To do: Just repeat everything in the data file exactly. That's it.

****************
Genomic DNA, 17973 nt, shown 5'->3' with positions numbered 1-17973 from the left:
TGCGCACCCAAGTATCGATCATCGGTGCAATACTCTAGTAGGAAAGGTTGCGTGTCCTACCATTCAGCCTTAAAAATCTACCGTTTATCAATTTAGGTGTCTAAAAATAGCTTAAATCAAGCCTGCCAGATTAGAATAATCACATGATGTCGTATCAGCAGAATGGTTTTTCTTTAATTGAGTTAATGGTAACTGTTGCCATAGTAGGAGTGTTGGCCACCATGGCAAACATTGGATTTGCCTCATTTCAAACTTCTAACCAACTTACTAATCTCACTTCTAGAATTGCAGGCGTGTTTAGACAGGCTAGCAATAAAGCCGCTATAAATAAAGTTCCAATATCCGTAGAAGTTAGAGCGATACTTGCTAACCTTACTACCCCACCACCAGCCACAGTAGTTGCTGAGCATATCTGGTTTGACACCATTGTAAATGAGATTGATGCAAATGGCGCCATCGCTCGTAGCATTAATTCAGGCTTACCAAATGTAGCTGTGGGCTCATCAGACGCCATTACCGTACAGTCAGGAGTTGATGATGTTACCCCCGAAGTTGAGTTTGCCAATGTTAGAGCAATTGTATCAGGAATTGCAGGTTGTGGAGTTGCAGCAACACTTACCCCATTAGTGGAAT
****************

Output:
Genomic DNA, 17973 nt, shown 5'->3' with positions numbered 1-17973 from the left:
TGCGCACCCAAGTATCGATCATCGGTGCAATACTCTAGTAGGAAAGGTTGCGTGTCCTACCATTCAGCCTTAAAAATCTACCGTTTATCAATTTAGGTGTCTAAAAATAGCTTAAATCAAGCCTGCCAGATTAGAATAATCACATGATGTCGTATCAGCAGAATGGTTTTTCTTTAATTGAGTTAATGGTAACTGTTGCCATAGTAGGAGTGTTGGCCACCATGGCAAACATTGGATTTGCCTCATTTCAAACTTCTAACCAACTTACTAATCTCACTTCTAGAATTGCAGGCGTGTTTAGACAGGCTAGCAATAAAGCCGCTATAAATAAAGTTCCAATATCCGTAGAAGTTAGAGCGATACTTGCTAACCTTACTACCCCACCACCAGCCACAGTAGTTGCTGAGCATATCTGGTTTGACACCATTGTAAATGAGATTGATGCAAATGGCGCCATCGCTCGTAGCATTAATTCAGGCTTACCAAATGTAGCTGTGGGCTCATCAGACGCCATTACCGTACAGTCAGGAGTTGATGATGTTACCCCCGAAGTTGAGTTTGCCAATGTTAGAGCAATTGTATCAGGAATTGCAGGTTGTGGAGTTGCAGCAACACTTACCCCATTAGTGGAAT